This is coming from someone who can’t tell the difference between the PLO and other arab organizations.


Tues, Sep 11 2001 8:31 pm

> I’m not the one advocating bombing anyone.

Ha. So you just want to let them do this and get away with it, eh?

This was the worst of that first 111 message-long thread—tame compared with many of the other virtual shouting matches that developed that afternoon. And ultimately, the feelings of anger won out on NYC General, coming into line with zeitgeist of the rest of the nation as President Bush announced plans to hunt down the terrorists and those who harbor them. But elsewhere on the internet, then and now, every possible response from denial to acceptance has a place. And the stories will still be there waiting for us, for when we are ready to move on.


[1] This and all following quotes come from the USENET archive of nyc.general, as archived by Google Groups ( This discussion thread was started simultaneously on nyc.general, nyc.announce, alt.conspiracy (where it superseded such hot topics as “Moon Landings: Fact of Fiction?,” but did not change that group’s absurdist conspiratorial tone), talk.politics.misc (which was rapidly inundated with separate posts, preventing any sustained discussion), and soc.culture.jewish (where the endemic Zionist/anit-Zionist rhetoric drowned out this relatively moderate thread), and soon spread to other groups, fragmenting and spawning new discussions. There are probably hundreds of preserved usenet discussions documenting the immediate response of thousands of people on September 11.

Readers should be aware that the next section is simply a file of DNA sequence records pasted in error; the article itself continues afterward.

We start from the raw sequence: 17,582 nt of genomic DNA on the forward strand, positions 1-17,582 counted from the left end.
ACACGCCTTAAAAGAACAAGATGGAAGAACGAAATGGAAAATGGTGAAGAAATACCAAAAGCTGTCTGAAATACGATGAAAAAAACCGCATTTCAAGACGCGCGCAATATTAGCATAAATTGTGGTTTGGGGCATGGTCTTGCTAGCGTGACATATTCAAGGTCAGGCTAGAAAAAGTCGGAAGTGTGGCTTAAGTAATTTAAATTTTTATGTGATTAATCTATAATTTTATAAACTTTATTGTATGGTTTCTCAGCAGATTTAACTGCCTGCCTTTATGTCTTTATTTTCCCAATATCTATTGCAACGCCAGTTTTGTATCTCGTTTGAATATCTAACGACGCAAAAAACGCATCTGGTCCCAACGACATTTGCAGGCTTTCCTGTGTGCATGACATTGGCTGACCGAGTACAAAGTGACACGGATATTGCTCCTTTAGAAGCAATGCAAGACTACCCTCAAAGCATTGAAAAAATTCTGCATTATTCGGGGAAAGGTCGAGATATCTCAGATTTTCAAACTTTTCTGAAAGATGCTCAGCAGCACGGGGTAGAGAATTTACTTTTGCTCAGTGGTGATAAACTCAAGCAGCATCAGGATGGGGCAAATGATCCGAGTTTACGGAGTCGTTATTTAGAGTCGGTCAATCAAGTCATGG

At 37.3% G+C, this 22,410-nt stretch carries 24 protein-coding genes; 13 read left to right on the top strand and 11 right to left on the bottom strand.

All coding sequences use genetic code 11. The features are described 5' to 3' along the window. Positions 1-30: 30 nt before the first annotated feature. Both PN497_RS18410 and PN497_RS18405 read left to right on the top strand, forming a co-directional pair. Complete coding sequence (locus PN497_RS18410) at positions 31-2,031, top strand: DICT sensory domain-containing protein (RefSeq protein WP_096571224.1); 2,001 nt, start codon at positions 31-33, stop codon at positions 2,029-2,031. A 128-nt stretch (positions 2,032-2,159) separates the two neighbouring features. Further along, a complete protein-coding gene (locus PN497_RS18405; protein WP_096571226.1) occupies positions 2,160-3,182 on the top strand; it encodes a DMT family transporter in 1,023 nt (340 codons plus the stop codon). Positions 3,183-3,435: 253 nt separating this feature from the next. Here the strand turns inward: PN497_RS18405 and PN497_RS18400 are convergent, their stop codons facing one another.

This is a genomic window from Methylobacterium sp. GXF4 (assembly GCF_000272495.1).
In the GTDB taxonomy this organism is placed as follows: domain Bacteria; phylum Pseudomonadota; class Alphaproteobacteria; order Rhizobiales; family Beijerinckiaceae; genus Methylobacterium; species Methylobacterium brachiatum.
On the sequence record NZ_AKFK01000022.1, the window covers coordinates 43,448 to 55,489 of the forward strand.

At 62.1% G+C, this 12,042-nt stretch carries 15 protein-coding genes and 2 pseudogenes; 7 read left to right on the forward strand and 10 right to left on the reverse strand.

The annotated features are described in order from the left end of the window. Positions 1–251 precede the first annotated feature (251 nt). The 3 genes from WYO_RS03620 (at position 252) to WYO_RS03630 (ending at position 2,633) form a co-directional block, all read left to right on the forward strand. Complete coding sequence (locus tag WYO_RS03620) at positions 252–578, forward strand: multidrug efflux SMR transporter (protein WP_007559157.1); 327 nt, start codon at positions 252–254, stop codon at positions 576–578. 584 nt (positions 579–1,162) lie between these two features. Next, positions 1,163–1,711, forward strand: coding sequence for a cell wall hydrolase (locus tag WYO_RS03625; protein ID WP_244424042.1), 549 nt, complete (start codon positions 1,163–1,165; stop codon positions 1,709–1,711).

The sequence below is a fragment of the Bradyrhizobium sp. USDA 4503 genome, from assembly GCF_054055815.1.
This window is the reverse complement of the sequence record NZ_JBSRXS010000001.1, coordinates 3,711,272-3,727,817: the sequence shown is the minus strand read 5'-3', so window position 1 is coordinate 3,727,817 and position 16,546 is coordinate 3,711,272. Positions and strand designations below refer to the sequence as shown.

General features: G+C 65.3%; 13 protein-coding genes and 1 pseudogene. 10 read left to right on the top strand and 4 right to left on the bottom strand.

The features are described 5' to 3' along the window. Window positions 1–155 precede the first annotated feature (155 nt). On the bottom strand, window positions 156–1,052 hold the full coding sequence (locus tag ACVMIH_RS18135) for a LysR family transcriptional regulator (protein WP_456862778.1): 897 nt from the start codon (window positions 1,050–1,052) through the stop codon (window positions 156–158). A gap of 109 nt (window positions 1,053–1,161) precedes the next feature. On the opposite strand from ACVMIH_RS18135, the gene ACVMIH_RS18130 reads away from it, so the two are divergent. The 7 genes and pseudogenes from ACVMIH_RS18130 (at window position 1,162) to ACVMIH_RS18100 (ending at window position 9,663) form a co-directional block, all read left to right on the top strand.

[2] Actually the Camp David Accords were reached on September 17, 1978, making 9/11 just shy of the 23rd anniversary.

Reply to a tweeted link

Clay Shirky tweeted a link to this essay on the future of journalism, from Dan of Xark!. It isn’t accepting my comment, so I’m posting it here:

This is an interesting vision of the future, but I don’t see how it could possibly be the future of journalism.

For the sake of argument, I’ll assume that collecting news data and maintaining a usefully-organized database of it is a viable business model. I agree that it would not be newspapers who led this, but more likely a web-only company.

But newspapers (and to a much lesser extent, television) are the organizations that have an institutional commitment to investigative journalism (the kind that isn’t database-friendly and that is the main thing people fret about losing). Why would a news informatics company, which would lack that institutional commitment, use its profit to subsidize investigative journalism that isn’t itself profitable?

For newspapers, there have been two jobs that only meet economically at the broadest levels: to sell ads, and to create compelling content for readers. Economics didn’t figure in directly in the choice of whether to send a reporter to the court house or fire; rather, that choice was made within the editorial sphere. For news informatics, every choice of coverage has economic implications: which kind of data will people be paying to access? In that environment, in what is sure to be a tough market to establish, would news informatics companies fund investigative journalism out of sheer civic responsibility?